South TX-based artist Isaiah Flowers has been firmly on the ascent, largely thanks to a slew of singles he’s released this year. Flowers was in no rush to release his new album, which took two years to reach completion. ADGTH is the first body of work from Flowers since his 2019 debut album, Take Me Back. The sophomore outing arrives as a poignant 10-track bout of self-expression and exploration. While Take Me Back was Flowers getting his feet wet with music, ADGTH takes Flowers and his cohort’s fondness with impressive songwriting and transforms them into a world unto itself.
We had the chance to catch up with Isaiah Flowers to learn about his musical influences, navigating the music world as a newcomer, and a breakdown of his new album, ADGTH. Check out the interview down below.
For those who are unfamiliar, who are you?
My name is Isaiah Flowers, and I am a 22-year-old South TX-based artist pursuing a dream I want to make a reality. I grew up listening to Akon and Metallica a lot due to my pops and my big brother. My brother had a big influence on my life and put me on what was hot and cool. He’s a big reason why I started to do this music stuff.
How would you describe your sound for people that haven’t heard of you, and what artists have influenced it?
I would say my genre would be alternative-pop or pop in general, but I don’t want to settle on a label. I want to be able to do something different every album. Make endless sounds and different possibilities on what route me and my team move in. The artists that inspire my sound would be Kevin Abstract/Brockhampton, The Strokes, and Gambino.
How would you say that your hometown of South TX has influenced the music you create?
I was always hesitant about wanting to make music due to worrying about what other people were going to think, but when I saw the scene that was going down here, it pushed me to release songs and be friends with the people that are part of the scene.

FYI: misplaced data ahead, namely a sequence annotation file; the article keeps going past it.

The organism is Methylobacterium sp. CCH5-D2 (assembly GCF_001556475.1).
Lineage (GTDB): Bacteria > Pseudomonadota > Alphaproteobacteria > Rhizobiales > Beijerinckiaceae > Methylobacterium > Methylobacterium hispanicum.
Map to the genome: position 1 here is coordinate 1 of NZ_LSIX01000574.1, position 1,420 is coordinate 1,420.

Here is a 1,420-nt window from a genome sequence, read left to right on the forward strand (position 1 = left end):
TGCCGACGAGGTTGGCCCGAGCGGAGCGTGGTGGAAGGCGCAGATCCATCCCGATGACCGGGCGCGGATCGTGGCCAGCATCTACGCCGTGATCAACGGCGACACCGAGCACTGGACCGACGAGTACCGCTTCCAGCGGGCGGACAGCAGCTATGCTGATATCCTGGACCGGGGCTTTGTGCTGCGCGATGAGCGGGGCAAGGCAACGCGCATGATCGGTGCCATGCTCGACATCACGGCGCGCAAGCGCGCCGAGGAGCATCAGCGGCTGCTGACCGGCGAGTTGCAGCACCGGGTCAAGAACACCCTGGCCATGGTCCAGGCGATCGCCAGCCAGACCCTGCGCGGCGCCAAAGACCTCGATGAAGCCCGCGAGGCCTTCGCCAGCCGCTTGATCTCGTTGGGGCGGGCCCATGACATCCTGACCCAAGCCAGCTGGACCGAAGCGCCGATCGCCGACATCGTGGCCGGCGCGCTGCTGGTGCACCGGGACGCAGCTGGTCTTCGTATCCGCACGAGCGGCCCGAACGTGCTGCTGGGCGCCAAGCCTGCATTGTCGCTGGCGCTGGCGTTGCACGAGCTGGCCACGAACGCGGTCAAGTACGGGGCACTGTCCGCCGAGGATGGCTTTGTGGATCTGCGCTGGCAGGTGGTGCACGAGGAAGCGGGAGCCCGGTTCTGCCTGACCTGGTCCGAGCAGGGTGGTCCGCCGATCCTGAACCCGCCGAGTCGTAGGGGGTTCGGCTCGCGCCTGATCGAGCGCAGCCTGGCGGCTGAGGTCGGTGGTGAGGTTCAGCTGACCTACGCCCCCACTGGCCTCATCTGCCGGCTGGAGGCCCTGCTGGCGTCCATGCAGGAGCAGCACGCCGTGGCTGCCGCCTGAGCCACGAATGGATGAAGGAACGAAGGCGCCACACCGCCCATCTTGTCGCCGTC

Let’s turn our attention to the new album for a bit. How long has ADGTH been in the making?
It’s been around two years. We were going to drop in 2020, but the virus put a pause on the album. During the lockdown, we made a couple of other songs and dropped some singles but within time, we went back to the album and went crazier. I think it was a good thing we had a break from it. It wouldn’t have been as special as it is now.
What was the creative process behind the album? How did it come together?
The creative process for me is storytelling. Brotherhood, heartbreak, and modesty were keywords for the album on how I felt about what I needed to talk about. My friend/producer Joel helps me pick these stories up and create sounds on what feels good or right. This album has so many moments that can put yourself in a movie in your thoughts, and I think it’s so tight because I feel like it’s all working.
From those elements alone, the album sounds incredibly personal. Has it been therapeutic translating past experiences into music?
Huge weight off my shoulders. It feels great to have it out, especially when people can relate. It’s kind of weird when my family is listening to it though, and hearing me be all sad and stuff [laughs.]
How does it feel to release such personal moments into the world?
Feels safe. Especially when I have a team listening to the music and seeing me opening up about what is going on with me, and for the world to hear, it only makes me stronger to be who I am and how I feel.
How different or similar are the songs on ADGTH compared to your last project Take Me Back? How have you grown since then?
ADGTH is more personal compared to Take Me Back. This is more of a “me” album. I felt like this was my getaway, leaving it all in the music. There are some certain features on what, “Isaiah flowers” sounds like in ADGTH from Take Me Back, like structure and sounds but overall, it’s a different feel.
What would you say is the most important thing you’ve learned about yourself as an artist while working on this album?
That I can do this. I can make this dream come true.
Your music videos are always so visually appealing. Do you feel you need visuals to better enhance your stories and experiences?
In my perspective, yes it’s a good push for a song, but I love doing visuals for my songs. It’s so fun working with friends and making cool moments. It brings out how I pictured the song would look.
When do you feel most satisfied as an artist?
People showing love, man. I love it. It makes me feel like an actual artist doing it. I can never get enough of it, and what makes it cool, is that I’m doing it for them, too.
What would you say your biggest strength as an artist is and that you showcased on this album?
To be honest, I haven’t figured that out yet. I’m still learning and finding my potential. I’d love to get back to that answer later in the future. Just gotta’ hear the album and let the people figure that out. I’m growing every time I’m in the studio.
What do you hope people take away from the album?
It’s okay to be who you are. Love yourself, learn from your mistakes, and forgive.